Titanium coloring

Hi Priscilla, I have been playing with Titanium and Niobium and can
easily get all the colors of the rainbow by this method:

  1. I purchased the Anodizer from Reactive Metals.
    http://www.reactivemetals.com/rmsmini.htm It is sort of expensive and
    I have found several articles on how to make one yourself, but I
    opted to buy it.

  2. Using the Anodizer, I hooked it up to a digital voltmeter so I
    could tell exactly what the voltage it was putting out.

  3. I took a strip of Titanium about 6 inches long, and hooked up one
    lead (the negative lead I think) to the strip, and hooked up the
    other lead to an alligator clip.

  4. To the alligator clip, I hooked up a very small artists paint
    brush, by connecting to the metal ferrule that holds the bristles.

  5. I dipped the paint brush in my pickle jar to get a little acid on
    it for conductivity, turned up the voltage to about 10 Volts, and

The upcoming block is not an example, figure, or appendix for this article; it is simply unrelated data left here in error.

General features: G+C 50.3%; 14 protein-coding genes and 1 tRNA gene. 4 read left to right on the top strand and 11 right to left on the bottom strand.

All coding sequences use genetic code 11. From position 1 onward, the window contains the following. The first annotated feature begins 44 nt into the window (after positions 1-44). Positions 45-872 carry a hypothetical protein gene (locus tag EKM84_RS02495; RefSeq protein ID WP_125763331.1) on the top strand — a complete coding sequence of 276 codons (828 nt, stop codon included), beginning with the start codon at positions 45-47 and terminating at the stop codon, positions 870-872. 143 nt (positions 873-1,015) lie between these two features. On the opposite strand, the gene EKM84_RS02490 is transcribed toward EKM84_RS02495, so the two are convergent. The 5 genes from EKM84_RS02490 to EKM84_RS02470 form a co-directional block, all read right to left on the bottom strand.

painted a stripe across the Titanium strip. If it didn’t react, I
    turned up the voltage a little more until I got the first indication
    of oxidation, which was a faint yellow coloring. I used a black fine
    magic marker to label this line with the voltage it took to get this

  6. Then I raided the voltage by .5 volt, moved over about 5 mm and
    painted another strip, which gave me a darker yellow. I marked this
    line with its voltage.

  7. By the time I got to the end of the strip, about 40 volts or so,
    in half volt increments, I had gone from light yellow, thru pink and
    purple , to dark blue, to a bright iridescent blue.

I did the same thing with a strip of Niobium.

Now, when I want a particular color, I look at my strip, crank up
the voltage to the color I want and paint away. You can paint any
color right next to each other, or raise a previous color to a
higher voltage and color.

If you go to far and want to backtrack, buff or sand off the
oxidation, and start over again.

Love and God Bless
Home 214-321-6253
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